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Judge's Response to Jonathan Lee Riches's Request for Intervention

Judge's Response to Jonathan Lee Riches's Request for Intervention

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Published by DealBook
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Published by: DealBook on Jan 31, 2009
Copyright:Attribution Non-commercial


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--------------------------------------------------------------XSECURITIES INVESTOR PROTECTION :CORPORATION, : Adversary Proceeding:Plaintiff, : No. 08-01789 (BRL):v. ::BERNARD L. MADOFF INVESTMENT :SECURITIES LLC, ::Defendant. :--------------------------------------------------------------X
Jonathan Lee Riches, pro se (the “Movant”) filed a motion with this Court on January 12,2009 (ecf #48) (i) to intervene pursuant to Rule 24 of the Federal Rules of Civil Procedure(“Federal Rules”), made applicable herein by Rule 7024 of the Federal Rules of BankruptcyProcedure; (ii) “for Brief of Amicus Curaie [sic], friend of the court”; and (iii) “for Request forAdmission, Rule 36” (which relates to discovery and not admission or intervention into aproceeding).Specifically, the Movant, a self-described inmate of the federal prison system, and nostranger to the federal courts, and having filed over one thousand lawsuits in Federal DistrictCourts,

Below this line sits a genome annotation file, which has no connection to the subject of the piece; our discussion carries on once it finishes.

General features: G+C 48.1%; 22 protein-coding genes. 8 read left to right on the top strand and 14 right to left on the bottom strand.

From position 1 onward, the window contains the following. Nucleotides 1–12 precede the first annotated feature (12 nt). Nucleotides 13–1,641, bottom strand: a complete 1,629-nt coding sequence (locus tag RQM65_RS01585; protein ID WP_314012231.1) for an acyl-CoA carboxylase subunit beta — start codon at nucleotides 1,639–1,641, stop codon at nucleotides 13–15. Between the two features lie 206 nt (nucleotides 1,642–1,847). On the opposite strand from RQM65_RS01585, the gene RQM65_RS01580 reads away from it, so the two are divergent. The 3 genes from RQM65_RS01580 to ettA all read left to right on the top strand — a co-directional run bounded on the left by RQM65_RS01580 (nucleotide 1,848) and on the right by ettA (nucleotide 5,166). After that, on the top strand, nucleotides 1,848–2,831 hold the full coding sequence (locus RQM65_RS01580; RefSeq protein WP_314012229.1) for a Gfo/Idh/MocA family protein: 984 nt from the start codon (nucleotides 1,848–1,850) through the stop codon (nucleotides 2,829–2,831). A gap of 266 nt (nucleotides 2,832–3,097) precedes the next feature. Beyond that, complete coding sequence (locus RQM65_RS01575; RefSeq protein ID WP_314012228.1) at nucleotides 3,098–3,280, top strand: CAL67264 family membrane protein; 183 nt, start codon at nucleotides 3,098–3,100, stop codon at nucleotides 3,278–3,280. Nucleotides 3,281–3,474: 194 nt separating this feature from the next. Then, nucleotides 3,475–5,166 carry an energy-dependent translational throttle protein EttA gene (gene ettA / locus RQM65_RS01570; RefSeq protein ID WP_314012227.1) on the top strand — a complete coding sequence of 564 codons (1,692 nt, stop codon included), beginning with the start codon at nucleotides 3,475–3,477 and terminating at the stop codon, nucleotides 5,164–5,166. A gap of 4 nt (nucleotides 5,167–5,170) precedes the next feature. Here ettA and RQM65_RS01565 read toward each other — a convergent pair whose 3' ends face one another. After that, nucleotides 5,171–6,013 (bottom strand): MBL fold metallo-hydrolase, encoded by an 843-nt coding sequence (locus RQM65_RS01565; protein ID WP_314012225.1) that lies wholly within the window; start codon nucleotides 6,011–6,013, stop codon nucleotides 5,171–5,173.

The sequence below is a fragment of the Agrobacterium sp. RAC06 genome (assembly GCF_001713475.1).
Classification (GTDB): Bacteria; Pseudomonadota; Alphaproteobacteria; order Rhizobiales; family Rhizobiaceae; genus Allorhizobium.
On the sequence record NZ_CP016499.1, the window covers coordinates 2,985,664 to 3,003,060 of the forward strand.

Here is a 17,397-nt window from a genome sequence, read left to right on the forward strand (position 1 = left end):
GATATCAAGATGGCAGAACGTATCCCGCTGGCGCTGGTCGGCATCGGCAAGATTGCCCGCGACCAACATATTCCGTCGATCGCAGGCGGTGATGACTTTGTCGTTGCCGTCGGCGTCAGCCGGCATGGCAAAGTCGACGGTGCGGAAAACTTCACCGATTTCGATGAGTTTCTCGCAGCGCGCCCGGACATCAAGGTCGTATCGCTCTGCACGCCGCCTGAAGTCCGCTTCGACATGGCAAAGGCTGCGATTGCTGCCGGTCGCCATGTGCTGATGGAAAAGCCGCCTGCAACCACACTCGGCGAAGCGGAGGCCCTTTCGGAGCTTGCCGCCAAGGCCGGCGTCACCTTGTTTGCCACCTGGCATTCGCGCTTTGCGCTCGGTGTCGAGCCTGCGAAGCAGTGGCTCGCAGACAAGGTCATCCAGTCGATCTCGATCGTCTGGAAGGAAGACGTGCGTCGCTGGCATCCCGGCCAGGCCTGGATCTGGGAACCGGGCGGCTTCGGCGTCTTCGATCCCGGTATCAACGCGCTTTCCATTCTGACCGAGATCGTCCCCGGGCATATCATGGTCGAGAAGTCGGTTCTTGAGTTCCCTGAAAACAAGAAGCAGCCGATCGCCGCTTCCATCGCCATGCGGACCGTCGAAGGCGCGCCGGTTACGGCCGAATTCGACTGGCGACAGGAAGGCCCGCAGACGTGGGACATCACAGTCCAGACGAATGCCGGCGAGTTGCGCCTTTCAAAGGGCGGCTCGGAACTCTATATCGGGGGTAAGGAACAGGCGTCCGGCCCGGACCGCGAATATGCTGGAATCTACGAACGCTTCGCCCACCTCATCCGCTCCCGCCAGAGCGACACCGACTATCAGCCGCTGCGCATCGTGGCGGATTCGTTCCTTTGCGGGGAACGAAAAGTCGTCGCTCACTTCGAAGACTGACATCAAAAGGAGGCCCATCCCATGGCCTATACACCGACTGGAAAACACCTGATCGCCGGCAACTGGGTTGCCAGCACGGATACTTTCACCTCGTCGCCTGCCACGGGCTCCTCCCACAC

see Race Tires America, Inc. v. Hoosier Racing Tire Corp.
, No. 02:07-CV-1294, 2008WL 3271550, at *1 (W.D. Pa. Aug. 5, 2008), alleges he and fellow inmates invested their“prison funds” with Bernard L. Madoff (“Madoff”) and that Madoff transferred their funds to a“Swiss account Ponzi.” Movant asserts that he is entitled to intervene as a matter of rightpursuant to Federal Rule 24(a)(2), or in the alternative, seeks permissive intervention pursuant toFederal Rule 24(b).Federal Rule 24(a)(2), “Intervention of Right,” requires the Movant to show, amongother things, that the “disposition of the action threatens to create a practical impediment to itsability to protects [sic] its interests” and “no existing party adequately represents its interests.”
 B. Fernandez & Hnos., Inc. v. Kellogg USA, Inc.
, 440 F.3d 541, 544–45 (1st Cir. 2006);
see also
. R. C
. P. 24(a)(2). The Movant’s papers fail to satisfy either of these requirements. First,the disposition of the Securities Investor Protection Act proceeding (“SIPA Proceeding”) doesnot hinder the Movant’s ability to protect his interests because the Movant has the ability to file aclaim. The ability to file a claim in the SIPA Proceeding adequately protects the Movant’sinterests. Second, the Movant has made no showing, nor allegation, that the existing party (theSIPA Trustee) will not adequately represent his interests. Therefore, the Movant has failed tomake a showing that he is entitled to intervene as of right.

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